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NRA's ad campaign targets Bloomberg's push to unify advocates of gun control

This combo made from file photos shows former New York City Mayor Michael Bloomberg, left, and former Treasury Secretary Henry Paulson. Climate change will exact enormous costs on U.S. regional economies in the form of lost property, reduced industrial output and higher health expenses, according to a report backed by Bloomberg, Paulson and Thomas F. Steyer, a former hedge fund manager. (AP Photo/Bebeto Matthews, Pablo Martinez Monsivais, File)

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By USA Today
Tuesday, Aug. 19, 2014, 8:30 p.m.

WASHINGTON — The National Rifle Association is taking aim at former New York City mayor Michael Bloomberg, one of the nation's biggest gun control advocates, in a new national ad campaign that seeks to paint the billionaire as an out-of-touch elitist.

NRA officials say the campaign, which kicks off Wednesday, is the first part of a multimillion-dollar push extending beyond November's elections to drive up negative perceptions of the magnate among voters. They've dubbed the effort, “Meet the Real Michael Bloomberg.”

Bloomberg, who left office in January, announced plans this year to spend $50 million to build a grassroots network of activists who feel strongly about reducing gun violence with a goal of beating the powerful gun rights group in political fights.

“Michael Bloomberg has declared war on the NRA and our 5 million members,” Chris Cox, executive director of the NRA's Institute for Legislative Action, said in an e-mail. “We will not sit back and let him use his billions of dollars to impose his radical anti-freedom agenda on the American people.”

The ads, titled “Insult,” seek to tie Bloomberg's gun control initiatives to controversial steps he took as mayor, including his effort to ban the sale of jumbo-sized sugary sodas as part of an effort to curb obesity.

“Bloomberg tries to ban your snack food, your sodas and most of all, your guns,” a female narrator explains as a woman drives a large, red Chevy pickup through rural and suburban landscapes.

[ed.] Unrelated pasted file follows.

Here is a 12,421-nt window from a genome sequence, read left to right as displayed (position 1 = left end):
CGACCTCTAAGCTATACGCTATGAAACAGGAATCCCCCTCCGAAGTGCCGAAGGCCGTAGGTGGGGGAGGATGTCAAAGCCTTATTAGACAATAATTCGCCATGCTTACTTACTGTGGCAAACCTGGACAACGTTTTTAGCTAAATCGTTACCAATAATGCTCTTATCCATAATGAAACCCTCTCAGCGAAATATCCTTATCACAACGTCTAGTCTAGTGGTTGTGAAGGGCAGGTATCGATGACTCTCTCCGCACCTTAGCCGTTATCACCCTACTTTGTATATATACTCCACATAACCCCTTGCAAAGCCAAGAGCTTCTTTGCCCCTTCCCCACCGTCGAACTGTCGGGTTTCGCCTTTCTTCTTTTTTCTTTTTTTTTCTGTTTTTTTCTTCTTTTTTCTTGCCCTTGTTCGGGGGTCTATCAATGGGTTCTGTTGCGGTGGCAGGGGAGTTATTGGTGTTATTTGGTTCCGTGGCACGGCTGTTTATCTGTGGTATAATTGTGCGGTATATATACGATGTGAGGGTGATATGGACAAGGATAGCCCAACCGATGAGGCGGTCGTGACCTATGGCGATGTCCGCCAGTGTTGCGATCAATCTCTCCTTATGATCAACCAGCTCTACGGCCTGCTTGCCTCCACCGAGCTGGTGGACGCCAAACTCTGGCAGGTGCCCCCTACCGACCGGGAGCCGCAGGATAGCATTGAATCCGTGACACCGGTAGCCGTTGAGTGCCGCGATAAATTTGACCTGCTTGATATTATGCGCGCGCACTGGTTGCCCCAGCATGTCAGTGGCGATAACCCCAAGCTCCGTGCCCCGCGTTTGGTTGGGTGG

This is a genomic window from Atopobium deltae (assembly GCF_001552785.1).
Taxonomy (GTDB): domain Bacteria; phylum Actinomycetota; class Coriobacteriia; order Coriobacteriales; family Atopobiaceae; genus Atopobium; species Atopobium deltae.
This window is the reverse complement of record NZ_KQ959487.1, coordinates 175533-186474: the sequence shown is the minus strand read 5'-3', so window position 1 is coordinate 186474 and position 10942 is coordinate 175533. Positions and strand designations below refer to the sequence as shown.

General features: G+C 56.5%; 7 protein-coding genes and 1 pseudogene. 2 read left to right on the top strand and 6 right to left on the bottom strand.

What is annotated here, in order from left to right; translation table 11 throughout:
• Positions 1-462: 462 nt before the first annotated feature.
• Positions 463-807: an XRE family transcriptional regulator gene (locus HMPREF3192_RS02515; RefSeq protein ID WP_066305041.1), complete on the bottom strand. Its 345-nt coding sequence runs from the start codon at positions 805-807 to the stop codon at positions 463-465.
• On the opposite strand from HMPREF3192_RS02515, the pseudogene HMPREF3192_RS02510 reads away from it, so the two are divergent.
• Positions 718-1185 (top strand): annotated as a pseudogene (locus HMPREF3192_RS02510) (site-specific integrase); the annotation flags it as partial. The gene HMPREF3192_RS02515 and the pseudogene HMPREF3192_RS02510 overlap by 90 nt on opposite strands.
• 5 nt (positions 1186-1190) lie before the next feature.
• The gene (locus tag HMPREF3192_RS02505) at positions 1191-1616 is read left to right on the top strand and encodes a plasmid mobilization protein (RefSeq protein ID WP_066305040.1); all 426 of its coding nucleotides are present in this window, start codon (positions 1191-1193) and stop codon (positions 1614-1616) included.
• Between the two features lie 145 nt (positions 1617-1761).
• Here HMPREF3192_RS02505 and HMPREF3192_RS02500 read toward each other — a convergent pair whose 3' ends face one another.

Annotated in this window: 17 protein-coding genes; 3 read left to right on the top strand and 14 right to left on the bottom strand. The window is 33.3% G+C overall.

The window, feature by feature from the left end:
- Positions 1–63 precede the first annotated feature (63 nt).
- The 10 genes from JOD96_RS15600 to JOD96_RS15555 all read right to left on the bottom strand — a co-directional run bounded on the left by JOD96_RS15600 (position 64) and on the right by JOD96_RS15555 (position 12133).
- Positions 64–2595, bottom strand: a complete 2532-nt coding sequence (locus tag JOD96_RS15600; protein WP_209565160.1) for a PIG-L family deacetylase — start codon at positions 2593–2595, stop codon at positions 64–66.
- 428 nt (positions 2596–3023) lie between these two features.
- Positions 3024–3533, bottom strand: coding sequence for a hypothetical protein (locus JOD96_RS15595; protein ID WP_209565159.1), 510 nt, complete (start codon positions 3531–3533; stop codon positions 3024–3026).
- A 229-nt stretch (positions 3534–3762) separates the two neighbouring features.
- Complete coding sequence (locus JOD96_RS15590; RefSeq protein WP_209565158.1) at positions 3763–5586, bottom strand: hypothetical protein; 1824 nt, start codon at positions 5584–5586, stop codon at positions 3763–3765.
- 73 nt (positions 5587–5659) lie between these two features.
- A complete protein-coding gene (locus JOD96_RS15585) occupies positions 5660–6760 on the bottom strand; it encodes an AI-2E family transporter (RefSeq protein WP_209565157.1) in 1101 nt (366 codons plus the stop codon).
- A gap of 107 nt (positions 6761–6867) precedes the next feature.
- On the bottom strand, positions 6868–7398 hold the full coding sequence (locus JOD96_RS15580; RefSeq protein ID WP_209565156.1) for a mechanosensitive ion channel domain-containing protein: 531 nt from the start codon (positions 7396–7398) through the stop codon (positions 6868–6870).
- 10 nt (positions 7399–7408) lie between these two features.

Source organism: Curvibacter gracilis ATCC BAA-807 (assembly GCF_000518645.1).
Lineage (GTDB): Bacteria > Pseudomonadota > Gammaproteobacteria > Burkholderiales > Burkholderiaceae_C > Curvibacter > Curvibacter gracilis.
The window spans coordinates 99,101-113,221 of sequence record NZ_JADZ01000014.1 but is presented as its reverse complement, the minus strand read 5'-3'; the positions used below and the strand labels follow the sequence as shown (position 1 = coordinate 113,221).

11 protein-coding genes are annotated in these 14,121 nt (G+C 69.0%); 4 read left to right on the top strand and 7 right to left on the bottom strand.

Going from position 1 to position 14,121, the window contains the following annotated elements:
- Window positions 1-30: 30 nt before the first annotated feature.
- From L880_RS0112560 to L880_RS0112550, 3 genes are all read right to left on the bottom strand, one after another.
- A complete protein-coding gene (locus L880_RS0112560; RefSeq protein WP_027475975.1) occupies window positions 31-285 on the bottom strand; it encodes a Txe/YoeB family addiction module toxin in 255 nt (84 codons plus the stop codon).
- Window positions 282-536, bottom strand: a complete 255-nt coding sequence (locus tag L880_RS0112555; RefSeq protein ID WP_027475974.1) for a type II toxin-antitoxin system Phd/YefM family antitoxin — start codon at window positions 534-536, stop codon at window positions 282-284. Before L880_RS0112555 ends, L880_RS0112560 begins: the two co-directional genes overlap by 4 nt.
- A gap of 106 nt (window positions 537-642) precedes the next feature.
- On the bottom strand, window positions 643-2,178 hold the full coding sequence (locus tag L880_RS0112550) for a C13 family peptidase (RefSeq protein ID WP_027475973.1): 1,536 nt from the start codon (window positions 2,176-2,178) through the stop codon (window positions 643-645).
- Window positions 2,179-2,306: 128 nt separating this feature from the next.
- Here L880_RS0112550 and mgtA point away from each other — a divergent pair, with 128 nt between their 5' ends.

The commercial closes with this message: “Hey, Bloomberg: Keep your politics in New York. And keep your hands off our guns and our freedom.”

A version of the ad will air on broadcast TV stations in Colorado. The NRA plans digital ads in Colorado, Iowa, Louisiana, Nevada, Kentucky, North Carolina and Georgia. All but one, Nevada, are home to key Senate races this fall.

The NRA will spend about $500,000 on the first round of ads, and officials plan to expand the campaign in coming weeks.

Bloomberg shows no sign of retreat.

“We've successfully linked several candidates that we helped defeat to the NRA,” Bloomberg spokesman Stu Loeser said, listing unsuccessful contenders in recent House races in Illinois and California and the 2013 contest for attorney general in Virginia.

“This November, we will help defeat others who have made the mistake of aligning with the NRA,” he said.

Bloomberg, a Republican-turned-independent, is one of the most generous donors in this election cycle, contributing more than $9.4 million to federal political committees and candidates. Among his contributions: $2.5 million to the Senate Majority PAC, a super PAC linked to Senate Majority Leader Harry Reid, D-Nev., that is spending heavily to keep the chamber in Democratic hands. Republicans need a net gain of six seats to take control of the chamber and the agenda on Capitol Hill.

Bloomberg's political operation has had some setbacks. In Wisconsin last week, pro-gun Sheriff David Clarke of Milwaukee County won his Democratic primary despite Bloomberg spending against him.

Last September, voters in Colorado recalled two state senators for backing some of the nation's toughest gun control laws. Bloomberg helped push for the law and donated more than $300,000 to help the endangered lawmakers. In a July interview with Rolling Stone, Bloomberg described the recalled senators as coming from a part of Colorado so rural “I don't think there's roads.”

The new NRA ads use those words to argue that Bloomberg is out of touch with average Americans.

In the same interview, Bloomberg noted that the recently passed Colorado law — expanding background checks on private gun sales and imposing limits on the size of ammunition magazines — “is on the books and being enforced” despite the recalls.

“You can get depressed about the progress,” Bloomberg told the magazine, “but, on the other hand, you're saving a lot of lives.”

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